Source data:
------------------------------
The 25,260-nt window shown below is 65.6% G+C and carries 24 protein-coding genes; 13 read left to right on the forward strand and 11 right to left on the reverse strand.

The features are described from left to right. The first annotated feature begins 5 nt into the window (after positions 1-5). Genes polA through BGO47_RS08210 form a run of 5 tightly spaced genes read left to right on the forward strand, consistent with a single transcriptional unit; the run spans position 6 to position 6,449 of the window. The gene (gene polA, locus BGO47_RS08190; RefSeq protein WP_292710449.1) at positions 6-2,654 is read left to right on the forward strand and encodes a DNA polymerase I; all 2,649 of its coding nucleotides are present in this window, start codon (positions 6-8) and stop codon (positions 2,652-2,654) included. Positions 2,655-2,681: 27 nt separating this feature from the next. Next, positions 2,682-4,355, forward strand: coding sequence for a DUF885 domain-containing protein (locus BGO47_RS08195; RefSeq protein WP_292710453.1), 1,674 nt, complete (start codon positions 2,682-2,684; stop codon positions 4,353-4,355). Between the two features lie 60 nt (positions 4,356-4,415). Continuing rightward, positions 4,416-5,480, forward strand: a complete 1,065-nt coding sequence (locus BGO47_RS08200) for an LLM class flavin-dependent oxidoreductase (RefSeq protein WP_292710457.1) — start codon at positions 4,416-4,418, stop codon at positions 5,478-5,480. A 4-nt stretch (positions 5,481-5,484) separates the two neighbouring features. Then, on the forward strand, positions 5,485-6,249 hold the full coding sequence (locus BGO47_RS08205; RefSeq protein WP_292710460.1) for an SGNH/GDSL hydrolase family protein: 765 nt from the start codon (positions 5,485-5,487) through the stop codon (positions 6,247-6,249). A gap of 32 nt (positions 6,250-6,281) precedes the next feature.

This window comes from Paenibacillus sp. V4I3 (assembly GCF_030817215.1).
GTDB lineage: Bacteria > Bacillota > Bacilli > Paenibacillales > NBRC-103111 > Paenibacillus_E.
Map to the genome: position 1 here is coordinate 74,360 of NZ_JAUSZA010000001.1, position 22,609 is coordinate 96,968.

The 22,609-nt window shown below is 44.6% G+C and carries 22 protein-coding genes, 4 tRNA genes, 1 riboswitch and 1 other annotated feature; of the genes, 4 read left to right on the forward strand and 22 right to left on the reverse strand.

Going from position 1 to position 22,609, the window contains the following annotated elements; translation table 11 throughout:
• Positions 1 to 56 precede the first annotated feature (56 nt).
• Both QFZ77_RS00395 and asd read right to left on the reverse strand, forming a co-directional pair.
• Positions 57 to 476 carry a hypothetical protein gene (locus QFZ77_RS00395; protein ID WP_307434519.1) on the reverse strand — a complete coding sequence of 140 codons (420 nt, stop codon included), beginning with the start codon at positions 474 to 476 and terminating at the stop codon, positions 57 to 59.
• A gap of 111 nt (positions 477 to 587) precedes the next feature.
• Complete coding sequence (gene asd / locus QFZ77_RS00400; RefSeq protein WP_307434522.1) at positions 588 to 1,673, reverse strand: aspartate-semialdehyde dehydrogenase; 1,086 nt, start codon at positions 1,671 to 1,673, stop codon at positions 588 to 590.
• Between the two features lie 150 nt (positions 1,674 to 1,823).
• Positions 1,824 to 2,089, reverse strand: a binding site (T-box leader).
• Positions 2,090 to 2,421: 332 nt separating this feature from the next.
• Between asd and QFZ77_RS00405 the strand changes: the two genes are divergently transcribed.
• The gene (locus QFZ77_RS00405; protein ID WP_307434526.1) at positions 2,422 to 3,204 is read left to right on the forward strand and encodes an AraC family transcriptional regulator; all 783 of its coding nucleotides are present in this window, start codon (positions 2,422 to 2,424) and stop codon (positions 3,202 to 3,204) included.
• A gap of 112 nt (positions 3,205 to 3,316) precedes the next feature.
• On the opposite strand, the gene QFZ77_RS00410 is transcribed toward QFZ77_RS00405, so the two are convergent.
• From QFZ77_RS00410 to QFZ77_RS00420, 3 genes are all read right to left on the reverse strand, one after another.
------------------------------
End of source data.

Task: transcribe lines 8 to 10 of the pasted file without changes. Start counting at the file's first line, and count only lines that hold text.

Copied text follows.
• Positions 1 to 56 precede the first annotated feature (56 nt).
• Both QFZ77_RS00395 and asd read right to left on the reverse strand, forming a co-directional pair.
• Positions 57 to 476 carry a hypothetical protein gene (locus QFZ77_RS00395; protein ID WP_307434519.1) on the reverse strand — a complete coding sequence of 140 codons (420 nt, stop codon included), beginning with the start codon at positions 474 to 476 and terminating at the stop codon, positions 57 to 59.